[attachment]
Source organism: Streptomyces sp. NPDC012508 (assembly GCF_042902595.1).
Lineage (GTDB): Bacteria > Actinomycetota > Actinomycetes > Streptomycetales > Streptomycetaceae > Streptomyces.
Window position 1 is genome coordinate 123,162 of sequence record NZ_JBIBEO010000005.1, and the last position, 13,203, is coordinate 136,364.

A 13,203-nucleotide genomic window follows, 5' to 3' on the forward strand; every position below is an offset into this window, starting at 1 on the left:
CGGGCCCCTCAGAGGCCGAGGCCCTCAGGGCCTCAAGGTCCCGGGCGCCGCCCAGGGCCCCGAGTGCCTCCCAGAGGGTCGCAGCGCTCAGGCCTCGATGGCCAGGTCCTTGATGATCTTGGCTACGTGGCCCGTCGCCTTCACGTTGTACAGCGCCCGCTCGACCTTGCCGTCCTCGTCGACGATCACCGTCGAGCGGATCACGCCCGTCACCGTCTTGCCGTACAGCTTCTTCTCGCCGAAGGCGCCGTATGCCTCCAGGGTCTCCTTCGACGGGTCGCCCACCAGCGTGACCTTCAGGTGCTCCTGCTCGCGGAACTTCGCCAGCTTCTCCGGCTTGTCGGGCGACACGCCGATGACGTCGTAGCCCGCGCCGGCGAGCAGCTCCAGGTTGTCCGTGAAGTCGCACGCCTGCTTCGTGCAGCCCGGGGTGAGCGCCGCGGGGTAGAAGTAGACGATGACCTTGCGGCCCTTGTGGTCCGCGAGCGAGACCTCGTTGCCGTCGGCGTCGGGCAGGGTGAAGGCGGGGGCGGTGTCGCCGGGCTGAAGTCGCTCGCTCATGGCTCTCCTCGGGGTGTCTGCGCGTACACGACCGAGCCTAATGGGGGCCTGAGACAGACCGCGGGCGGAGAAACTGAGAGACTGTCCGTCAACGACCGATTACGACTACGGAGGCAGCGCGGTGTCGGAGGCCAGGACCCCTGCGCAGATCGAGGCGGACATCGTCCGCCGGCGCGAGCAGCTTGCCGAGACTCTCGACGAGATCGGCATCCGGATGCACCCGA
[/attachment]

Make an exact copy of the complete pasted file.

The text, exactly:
Source organism: Streptomyces sp. NPDC012508 (assembly GCF_042902595.1).
Lineage (GTDB): Bacteria > Actinomycetota > Actinomycetes > Streptomycetales > Streptomycetaceae > Streptomyces.
Window position 1 is genome coordinate 123,162 of sequence record NZ_JBIBEO010000005.1, and the last position, 13,203, is coordinate 136,364.

A 13,203-nucleotide genomic window follows, 5' to 3' on the forward strand; every position below is an offset into this window, starting at 1 on the left:
CGGGCCCCTCAGAGGCCGAGGCCCTCAGGGCCTCAAGGTCCCGGGCGCCGCCCAGGGCCCCGAGTGCCTCCCAGAGGGTCGCAGCGCTCAGGCCTCGATGGCCAGGTCCTTGATGATCTTGGCTACGTGGCCCGTCGCCTTCACGTTGTACAGCGCCCGCTCGACCTTGCCGTCCTCGTCGACGATCACCGTCGAGCGGATCACGCCCGTCACCGTCTTGCCGTACAGCTTCTTCTCGCCGAAGGCGCCGTATGCCTCCAGGGTCTCCTTCGACGGGTCGCCCACCAGCGTGACCTTCAGGTGCTCCTGCTCGCGGAACTTCGCCAGCTTCTCCGGCTTGTCGGGCGACACGCCGATGACGTCGTAGCCCGCGCCGGCGAGCAGCTCCAGGTTGTCCGTGAAGTCGCACGCCTGCTTCGTGCAGCCCGGGGTGAGCGCCGCGGGGTAGAAGTAGACGATGACCTTGCGGCCCTTGTGGTCCGCGAGCGAGACCTCGTTGCCGTCGGCGTCGGGCAGGGTGAAGGCGGGGGCGGTGTCGCCGGGCTGAAGTCGCTCGCTCATGGCTCTCCTCGGGGTGTCTGCGCGTACACGACCGAGCCTAATGGGGGCCTGAGACAGACCGCGGGCGGAGAAACTGAGAGACTGTCCGTCAACGACCGATTACGACTACGGAGGCAGCGCGGTGTCGGAGGCCAGGACCCCTGCGCAGATCGAGGCGGACATCGTCCGCCGGCGCGAGCAGCTTGCCGAGACTCTCGACGAGATCGGCATCCGGATGCACCCGA